Paul Waldman

Paul Waldman is a weekly columnist and senior writer for The American Prospect. He also writes for the Plum Line blog at The Washington Post and The Week and is the author of Being Right is Not Enough: What Progressives Must Learn From Conservative Success.

Recent Articles

Why Selling the Public on the AHCA Will Not Be Easy

Cheriss May/Sipa via AP Images
Cheriss May/Sipa via AP Images House Speaker Paul Ryan shakes hands with President Donald Trump upon the passage of legislation to roll back the Affordable Care Act in the Rose Garden of the White House. O ne of the foundational principles of Donald Trump's business career, one that he transferred over to politics, is to always act like you're winning whether you actually are or not. So it was that he and House Republicans gathered in the Rose Garden on Thursday to stage a giddy celebration of the passage of a bill through the House that most (if not all) of the assembled legislators hadn't read, that the Congressional Budget Office hadn't scored, that was dead on arrival in the Senate (where Republicans will start over to write a new bill), and that every sensible observer agreed was practically a political suicide pact. You have to give them some credit for successfully passing this malignant tumor of a bill through the House; given his record as a legislative leader, I doubted Paul...

Why Liberals Are So Worked Up About Barack Obama Giving a Paid Speech to Wall Street

AP Photo/Charles Rex Arbogast
AP Photo/Charles Rex Arbogast Former President Barack Obama hosts a conversation on civic engagement and community organizing, Monday, April 24, 2017, at the University of Chicago. I n a decision that launched a thousand Hot Takes, former President Barack Obama has accepted a $400,000 fee to give a speech at a health-care conference sponsored by the Wall Street firm Cantor Fitzgerald. Given the intensity of the reaction from liberals (sample headline: " Obama's $400,000 Wall Street speaking fee will undermine everything he believes in "), you'd almost think Obama had begun lobbying for the repeal of Dodd-Frank, or maybe gone on a seal-clubbing expedition. While he had some defenders, the dominant sentiment from his supporters seemed to be either disappointment or anger. I'm not going to make an argument for why Obama should or shouldn't give paid speeches, and to whom (though I will say that by today's standards, $400,000 is pretty modest—it'll cost you a lot more to get Kim...

100 Days of Winning

AP Photo/Susan Walsh
AP Photo/Susan Walsh President Donald Trump walks up the steps of Air Force One at General Mitchell International Airport in Milwaukee. D ear America, I write you to mark my first 100 days in office, an era of unprecedented greatness in American history. Let's be honest: Just a few months ago, America was like a woman in her 40s—saggy, wrinkled, no reason to pay her any mind unless it's to elbow her aside on your way to some hot young Eastern European supermodel of a country. But today, America is that young supermodel. If you saw her, you'd want to grab her by the ... well, you know. I fear that some of you who don't watch the full three hours of Fox & Friends every morning might not appreciate the true majesty of what I like to think of as 100 Days of Winning. I promised you that "We will have so much winning if I get elected that you may get bored with the winning," and that's what I've delivered—not the bored part, because c'mon, who could ever get bored with me? But the...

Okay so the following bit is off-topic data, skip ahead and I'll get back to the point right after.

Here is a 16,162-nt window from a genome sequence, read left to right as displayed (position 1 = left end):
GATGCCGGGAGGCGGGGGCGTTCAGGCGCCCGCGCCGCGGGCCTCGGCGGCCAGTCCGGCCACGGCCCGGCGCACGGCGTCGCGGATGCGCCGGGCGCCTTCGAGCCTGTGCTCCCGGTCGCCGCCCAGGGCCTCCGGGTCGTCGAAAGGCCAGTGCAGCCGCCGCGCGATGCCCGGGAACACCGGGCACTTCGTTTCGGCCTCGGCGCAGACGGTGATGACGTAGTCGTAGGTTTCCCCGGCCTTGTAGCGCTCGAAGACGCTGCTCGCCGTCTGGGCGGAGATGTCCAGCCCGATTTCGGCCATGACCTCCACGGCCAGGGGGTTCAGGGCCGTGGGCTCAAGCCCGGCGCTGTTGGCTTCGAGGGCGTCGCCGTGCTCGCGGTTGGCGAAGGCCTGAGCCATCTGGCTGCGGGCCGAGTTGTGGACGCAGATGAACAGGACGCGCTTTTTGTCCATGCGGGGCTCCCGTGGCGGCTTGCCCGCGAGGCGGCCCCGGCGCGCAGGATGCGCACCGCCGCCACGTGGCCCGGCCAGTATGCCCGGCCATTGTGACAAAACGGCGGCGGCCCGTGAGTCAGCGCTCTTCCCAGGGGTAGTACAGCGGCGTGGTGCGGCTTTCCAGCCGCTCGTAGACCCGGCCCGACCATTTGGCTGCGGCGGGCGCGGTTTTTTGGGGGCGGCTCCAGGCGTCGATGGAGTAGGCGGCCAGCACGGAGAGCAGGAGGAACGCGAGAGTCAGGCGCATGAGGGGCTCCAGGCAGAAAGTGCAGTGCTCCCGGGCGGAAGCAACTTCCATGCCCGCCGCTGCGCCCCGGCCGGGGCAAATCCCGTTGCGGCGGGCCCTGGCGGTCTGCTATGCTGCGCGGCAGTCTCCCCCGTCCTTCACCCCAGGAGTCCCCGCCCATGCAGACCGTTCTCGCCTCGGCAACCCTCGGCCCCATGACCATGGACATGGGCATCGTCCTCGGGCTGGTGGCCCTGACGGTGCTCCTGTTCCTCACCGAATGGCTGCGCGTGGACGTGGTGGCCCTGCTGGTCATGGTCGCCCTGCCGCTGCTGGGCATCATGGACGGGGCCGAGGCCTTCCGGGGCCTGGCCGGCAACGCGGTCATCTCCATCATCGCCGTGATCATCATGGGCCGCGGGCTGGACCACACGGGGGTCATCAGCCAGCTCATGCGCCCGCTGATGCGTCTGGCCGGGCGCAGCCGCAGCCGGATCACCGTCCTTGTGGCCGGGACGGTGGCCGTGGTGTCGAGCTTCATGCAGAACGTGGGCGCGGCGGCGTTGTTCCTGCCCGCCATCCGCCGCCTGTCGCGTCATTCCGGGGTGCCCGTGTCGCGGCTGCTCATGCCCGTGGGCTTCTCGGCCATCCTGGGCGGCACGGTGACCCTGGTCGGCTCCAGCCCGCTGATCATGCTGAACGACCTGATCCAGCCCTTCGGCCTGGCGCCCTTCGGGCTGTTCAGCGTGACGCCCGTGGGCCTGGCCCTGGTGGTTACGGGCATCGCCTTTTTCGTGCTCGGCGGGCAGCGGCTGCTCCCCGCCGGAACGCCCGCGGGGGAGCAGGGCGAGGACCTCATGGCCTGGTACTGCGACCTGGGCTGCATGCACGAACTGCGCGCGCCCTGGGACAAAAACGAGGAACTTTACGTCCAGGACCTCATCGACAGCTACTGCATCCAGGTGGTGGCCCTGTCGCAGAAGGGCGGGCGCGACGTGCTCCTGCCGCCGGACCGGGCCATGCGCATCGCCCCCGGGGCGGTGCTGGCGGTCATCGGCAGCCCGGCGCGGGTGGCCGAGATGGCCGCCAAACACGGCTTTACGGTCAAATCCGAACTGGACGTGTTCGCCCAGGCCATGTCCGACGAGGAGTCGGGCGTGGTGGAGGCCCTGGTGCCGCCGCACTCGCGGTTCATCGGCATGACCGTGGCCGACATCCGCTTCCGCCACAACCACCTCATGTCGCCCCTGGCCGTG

The Vital Purpose Behind Protesting Over Trump's Tax Returns

(Photo: AP)
(Photo: AP) Protesters walk during the Tax March in Washington, D.C., on April 15, 2017. D onald Trump's tax returns seemed like the kind of second- or third-tier issue that people might have opinions about, but that wouldn't ever rise to the top of the list of their concerns. Sure, most Americans (as many as three-quarters ) say he ought to release them. But it isn't something people will march in the streets about, right? Well, actually, it is. On Saturday, tens of thousands of Americans turned out in cities and towns all over the country (in 48 states in all ) to demand that the president release his tax returns to the public, which he has steadfastly refused to do. No amount of protesting could convince him to change his mind; Trump long ago decided that whatever is contained in those returns is so embarrassing or damaging that avoiding the revelation is worth whatever political fallout he gets from keeping them secret. But it shows that Americans haven't lost their ability to be...

Could Bill O'Reilly, the King of Cable News, Be Going Down?

Andy Kropa/Invision/AP, File
Andy Kropa/Invision/AP, File Bill O'Reilly attends The Hollywood Reporter's 2016 "35 Most Powerful People in Media" celebration in New York. " When you're a star, they let you do it," said Donald Trump about the joy he took in grabbing women by the genitals without their consent, back when he was eager to impress the likes of Billy Bush. "You can do anything." In a way, he was proven right, since for all the controversy around the release of that recording, he still managed to get elected president. And now his good friend Bill O'Reilly is testing the theory. Cable news's biggest star is confronting the most serious threat to his position he's ever faced, as a result of the revelation by The New York Times that O'Reilly and his employer have settled at least five sexual harassment claims against him, paying out $13 million—of course, always with the condition that the accuser keep her mouth shut. It would be deeply ironic for O'Reilly to lose his position just as he watches the...

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